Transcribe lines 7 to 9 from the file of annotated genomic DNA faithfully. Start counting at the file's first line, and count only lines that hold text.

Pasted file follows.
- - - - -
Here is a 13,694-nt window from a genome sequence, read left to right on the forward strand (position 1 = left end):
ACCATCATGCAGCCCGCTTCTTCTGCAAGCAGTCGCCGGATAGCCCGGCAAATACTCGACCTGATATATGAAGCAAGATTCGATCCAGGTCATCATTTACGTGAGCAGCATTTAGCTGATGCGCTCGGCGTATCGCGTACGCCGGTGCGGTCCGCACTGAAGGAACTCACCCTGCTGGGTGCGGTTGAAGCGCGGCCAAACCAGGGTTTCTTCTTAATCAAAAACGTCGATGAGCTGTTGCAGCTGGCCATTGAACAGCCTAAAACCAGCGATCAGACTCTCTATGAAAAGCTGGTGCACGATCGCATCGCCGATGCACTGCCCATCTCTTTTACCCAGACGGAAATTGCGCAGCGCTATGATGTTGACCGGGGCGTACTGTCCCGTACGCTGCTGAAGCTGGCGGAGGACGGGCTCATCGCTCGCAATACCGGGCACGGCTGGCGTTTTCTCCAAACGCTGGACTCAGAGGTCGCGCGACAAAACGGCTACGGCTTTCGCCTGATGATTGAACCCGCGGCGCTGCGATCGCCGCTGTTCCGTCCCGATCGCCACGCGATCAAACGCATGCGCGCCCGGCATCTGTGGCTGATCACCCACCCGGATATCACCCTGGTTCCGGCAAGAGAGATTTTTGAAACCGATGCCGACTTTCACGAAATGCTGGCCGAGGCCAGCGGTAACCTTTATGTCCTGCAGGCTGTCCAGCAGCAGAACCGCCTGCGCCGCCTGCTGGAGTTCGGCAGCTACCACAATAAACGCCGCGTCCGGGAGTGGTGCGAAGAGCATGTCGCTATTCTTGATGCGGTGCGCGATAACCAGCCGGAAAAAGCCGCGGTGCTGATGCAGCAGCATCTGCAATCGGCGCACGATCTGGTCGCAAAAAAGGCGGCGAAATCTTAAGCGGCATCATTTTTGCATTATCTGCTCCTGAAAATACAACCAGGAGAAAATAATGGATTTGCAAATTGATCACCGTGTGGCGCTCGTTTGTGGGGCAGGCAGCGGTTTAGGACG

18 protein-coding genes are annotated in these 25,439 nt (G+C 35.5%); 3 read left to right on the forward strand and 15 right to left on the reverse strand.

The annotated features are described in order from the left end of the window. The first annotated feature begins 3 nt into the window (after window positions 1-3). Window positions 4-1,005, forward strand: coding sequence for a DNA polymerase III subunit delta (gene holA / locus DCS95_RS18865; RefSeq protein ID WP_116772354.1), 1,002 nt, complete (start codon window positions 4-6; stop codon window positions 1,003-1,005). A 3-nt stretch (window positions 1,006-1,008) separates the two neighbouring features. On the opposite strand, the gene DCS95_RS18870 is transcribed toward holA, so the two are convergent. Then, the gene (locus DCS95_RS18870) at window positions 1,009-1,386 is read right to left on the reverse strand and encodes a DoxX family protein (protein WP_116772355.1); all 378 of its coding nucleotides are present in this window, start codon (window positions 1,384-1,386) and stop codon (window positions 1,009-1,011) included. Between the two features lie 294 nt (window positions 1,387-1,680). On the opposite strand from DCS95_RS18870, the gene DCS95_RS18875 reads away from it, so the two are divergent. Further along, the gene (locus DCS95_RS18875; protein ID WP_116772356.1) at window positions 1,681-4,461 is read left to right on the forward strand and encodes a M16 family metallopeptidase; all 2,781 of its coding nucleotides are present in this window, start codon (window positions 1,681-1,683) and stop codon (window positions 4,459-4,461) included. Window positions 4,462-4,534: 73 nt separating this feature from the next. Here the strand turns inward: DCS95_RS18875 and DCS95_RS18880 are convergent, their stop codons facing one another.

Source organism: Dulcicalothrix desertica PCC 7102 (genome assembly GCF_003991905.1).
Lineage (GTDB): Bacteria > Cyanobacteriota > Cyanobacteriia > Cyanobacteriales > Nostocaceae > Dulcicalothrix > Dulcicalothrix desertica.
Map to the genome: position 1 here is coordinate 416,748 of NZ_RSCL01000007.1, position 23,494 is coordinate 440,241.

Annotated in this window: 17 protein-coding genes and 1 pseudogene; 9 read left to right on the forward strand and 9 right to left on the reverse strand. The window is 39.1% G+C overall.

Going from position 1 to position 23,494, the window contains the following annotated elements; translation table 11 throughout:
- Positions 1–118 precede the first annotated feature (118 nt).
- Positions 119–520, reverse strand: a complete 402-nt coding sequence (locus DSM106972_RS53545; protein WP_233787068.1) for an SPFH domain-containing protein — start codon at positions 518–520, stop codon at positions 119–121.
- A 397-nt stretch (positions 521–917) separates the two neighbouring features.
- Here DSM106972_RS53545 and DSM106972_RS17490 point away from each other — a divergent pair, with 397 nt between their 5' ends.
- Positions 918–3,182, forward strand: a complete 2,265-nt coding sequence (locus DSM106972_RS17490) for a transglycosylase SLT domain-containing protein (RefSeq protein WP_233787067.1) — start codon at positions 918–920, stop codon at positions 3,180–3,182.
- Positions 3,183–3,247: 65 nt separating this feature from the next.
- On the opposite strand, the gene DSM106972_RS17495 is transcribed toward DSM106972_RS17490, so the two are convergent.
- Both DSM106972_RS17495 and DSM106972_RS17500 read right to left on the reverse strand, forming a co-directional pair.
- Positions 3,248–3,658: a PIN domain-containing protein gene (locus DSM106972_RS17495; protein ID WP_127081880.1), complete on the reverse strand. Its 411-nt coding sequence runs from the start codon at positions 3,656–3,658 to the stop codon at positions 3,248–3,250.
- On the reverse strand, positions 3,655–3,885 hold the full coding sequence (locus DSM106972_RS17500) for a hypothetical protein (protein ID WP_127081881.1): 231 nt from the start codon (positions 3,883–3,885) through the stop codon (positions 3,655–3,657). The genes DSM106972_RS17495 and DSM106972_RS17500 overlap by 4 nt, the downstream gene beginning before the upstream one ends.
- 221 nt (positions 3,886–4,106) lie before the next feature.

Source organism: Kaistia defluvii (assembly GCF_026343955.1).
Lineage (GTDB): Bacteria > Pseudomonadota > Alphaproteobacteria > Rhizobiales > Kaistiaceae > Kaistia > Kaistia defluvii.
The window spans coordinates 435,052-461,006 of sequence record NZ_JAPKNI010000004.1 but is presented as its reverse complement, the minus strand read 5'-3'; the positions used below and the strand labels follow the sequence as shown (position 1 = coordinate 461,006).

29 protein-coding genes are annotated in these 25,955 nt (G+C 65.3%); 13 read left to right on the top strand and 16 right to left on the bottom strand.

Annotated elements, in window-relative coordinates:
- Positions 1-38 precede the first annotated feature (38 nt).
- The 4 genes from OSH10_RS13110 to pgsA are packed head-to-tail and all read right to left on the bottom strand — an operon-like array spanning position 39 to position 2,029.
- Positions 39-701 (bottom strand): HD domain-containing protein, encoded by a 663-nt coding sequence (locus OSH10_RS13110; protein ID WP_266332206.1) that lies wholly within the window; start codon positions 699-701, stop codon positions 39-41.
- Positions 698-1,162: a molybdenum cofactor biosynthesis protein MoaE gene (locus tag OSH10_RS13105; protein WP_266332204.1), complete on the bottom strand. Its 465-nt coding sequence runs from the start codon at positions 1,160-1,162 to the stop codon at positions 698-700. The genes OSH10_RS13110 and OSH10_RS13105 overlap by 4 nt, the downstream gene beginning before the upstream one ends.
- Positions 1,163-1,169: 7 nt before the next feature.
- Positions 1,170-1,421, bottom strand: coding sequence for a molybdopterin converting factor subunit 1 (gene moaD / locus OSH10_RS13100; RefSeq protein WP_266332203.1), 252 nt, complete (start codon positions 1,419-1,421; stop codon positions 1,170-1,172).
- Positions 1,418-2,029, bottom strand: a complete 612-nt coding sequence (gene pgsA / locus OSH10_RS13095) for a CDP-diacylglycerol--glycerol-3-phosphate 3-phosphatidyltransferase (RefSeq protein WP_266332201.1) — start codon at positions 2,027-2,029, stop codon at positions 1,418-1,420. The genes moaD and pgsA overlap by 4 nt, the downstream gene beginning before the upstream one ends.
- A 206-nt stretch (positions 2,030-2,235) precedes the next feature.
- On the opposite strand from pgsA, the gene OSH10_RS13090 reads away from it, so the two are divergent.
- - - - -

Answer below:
Map to the genome: position 1 here is coordinate 416,748 of NZ_RSCL01000007.1, position 23,494 is coordinate 440,241.

Annotated in this window: 17 protein-coding genes and 1 pseudogene; 9 read left to right on the forward strand and 9 right to left on the reverse strand. The window is 39.1% G+C overall.

Going from position 1 to position 23,494, the window contains the following annotated elements; translation table 11 throughout: